The theme of both stories was ageing and death, something Julian says has always fascinated him.

The Lemon Table book was about ageing and attitudes to it, and the approach of death. The book came out 17 years ago, so most of the stories I was writing about 20 years ago when I was a considerably younger man. I must have thought I needed to get this done early as I might not be up to it when I was 20 years older!”

Julian lost his wife, literary agent Pat Kavanaugh, in 2008 when she died of a of a brain tumour. He wrote about his grief over his wife's death in an essay in his book, Levels of Life.

Julian Barnes. Pic Credit Urszula Soltys (52292372)
Julian Barnes. Pic Credit Urszula Soltys (52292372)

He says: “The end of ageing, death and grief, are things we don’t do terribly well in this country. We tend to hide these things. They are medicalised or they’re put into the hands of experts, and all the old rituals of how we behave to old people have gone. In the old days, if people got old they would stay in the family. They sat in the corner. They were very annoying. They might have lost their minds but they weren’t shut away. And then they would die and then the local village women would come and wash the body and lay it out. And then the whole village turns out for the funeral and the wake, and then there would be a regular remembering. And now we just rush it, we want to get it over with and we don't want to think about death much.

“We also think that grief ought to be like feeling unhappy for a short time, which it isn’t. Amazingly, the American Handbook of Psychiatric Disorders says that if the symptoms of of grief continue after four to six months then, the patient should be treated as having a psychiatric disorder. It seems to me, outrageous. Being sad, being melancholy and being grieving are normal human events, they’re not illnesses.”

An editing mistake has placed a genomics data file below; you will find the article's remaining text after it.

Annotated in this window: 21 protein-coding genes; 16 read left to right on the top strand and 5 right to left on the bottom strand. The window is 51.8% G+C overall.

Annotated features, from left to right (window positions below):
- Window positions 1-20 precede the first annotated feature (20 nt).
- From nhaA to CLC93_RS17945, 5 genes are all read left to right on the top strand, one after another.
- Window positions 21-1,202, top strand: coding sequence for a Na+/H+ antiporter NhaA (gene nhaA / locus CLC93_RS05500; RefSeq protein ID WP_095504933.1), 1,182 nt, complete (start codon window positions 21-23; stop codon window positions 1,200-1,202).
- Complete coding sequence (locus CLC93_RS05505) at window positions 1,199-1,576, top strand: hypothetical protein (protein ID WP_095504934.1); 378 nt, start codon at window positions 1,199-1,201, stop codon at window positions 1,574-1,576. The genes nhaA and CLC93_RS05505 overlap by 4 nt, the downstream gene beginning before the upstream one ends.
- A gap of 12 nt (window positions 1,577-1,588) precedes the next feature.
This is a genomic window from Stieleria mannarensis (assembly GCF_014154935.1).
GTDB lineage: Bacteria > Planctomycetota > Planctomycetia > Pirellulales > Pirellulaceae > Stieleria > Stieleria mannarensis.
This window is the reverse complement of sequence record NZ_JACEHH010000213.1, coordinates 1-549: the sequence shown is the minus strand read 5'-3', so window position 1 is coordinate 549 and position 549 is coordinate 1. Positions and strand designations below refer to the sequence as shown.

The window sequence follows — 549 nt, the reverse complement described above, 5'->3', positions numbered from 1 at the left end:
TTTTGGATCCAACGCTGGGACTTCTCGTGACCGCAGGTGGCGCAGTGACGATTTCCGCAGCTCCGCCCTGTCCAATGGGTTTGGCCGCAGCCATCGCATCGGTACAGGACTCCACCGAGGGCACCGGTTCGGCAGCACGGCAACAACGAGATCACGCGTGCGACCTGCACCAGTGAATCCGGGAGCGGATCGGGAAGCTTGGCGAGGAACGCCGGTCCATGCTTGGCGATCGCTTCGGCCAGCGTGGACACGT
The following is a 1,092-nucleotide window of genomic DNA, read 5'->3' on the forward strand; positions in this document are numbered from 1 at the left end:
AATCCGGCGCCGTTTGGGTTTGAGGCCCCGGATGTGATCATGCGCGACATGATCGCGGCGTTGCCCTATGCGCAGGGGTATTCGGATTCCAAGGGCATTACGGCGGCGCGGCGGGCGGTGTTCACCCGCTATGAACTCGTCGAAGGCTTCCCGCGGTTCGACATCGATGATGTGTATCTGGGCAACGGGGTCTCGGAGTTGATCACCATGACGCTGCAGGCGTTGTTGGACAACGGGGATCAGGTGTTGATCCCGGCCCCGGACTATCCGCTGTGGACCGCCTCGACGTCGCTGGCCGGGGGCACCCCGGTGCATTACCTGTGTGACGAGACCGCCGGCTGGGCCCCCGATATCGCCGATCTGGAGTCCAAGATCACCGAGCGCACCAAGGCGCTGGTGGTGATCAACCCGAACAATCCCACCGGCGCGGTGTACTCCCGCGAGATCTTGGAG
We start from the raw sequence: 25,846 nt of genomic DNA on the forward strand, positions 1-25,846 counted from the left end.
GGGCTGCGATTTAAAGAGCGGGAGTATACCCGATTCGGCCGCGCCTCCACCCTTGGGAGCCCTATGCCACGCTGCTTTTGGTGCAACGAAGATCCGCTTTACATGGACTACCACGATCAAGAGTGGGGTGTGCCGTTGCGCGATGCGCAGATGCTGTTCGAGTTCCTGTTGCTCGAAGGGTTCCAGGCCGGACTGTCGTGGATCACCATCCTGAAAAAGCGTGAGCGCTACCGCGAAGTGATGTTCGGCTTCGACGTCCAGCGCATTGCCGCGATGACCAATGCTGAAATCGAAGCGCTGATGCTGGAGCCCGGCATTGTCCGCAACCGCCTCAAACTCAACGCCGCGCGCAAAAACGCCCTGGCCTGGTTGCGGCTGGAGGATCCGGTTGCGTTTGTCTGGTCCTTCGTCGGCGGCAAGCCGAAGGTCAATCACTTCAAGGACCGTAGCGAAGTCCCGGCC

However, he doesn’t believe in ageing gracefully or being serene about the struggles of getting older.

Instead, he says: “I've always been against the idea that as we get older, we become more serene. I think in the old days, people were told that that’s what they should appear to be and that it was uncivil to be angry, and probably because your children might not then feed you and look after you. And you were meant to sit quietly in the corner, and not make a fuss and not rage against the dying of the light. So, yes I’m against the idea of that old age brings serenity. And nowadays, much more than it used to, it brings dementia because we live so long. And you can’t tell me that people who have dementia are serene - often very much the opposite, raging against a condition which they no longer understand.”

He admits he has been fascinated by death all his life and that it has always informed his work.

“I’m confident, that I’m going to die, unlike I know some people. Someone once said to me ‘I somehow know that everyone else is going to die but I somehow don’t know or believe that I’m going to die’. And that‘s obviously quite a good way of getting through life. But no, I think, I was 10 or 12, something like that when the idea of eternal non-existence first struck me because I don’t have any religious belief.”

The Lemon Table is playing at Cambridge Arts Theatre from Tuesday, November 2 to Saturday, November 6. For tickets, priced £20-£35, visit cambridgeartstheatre.com.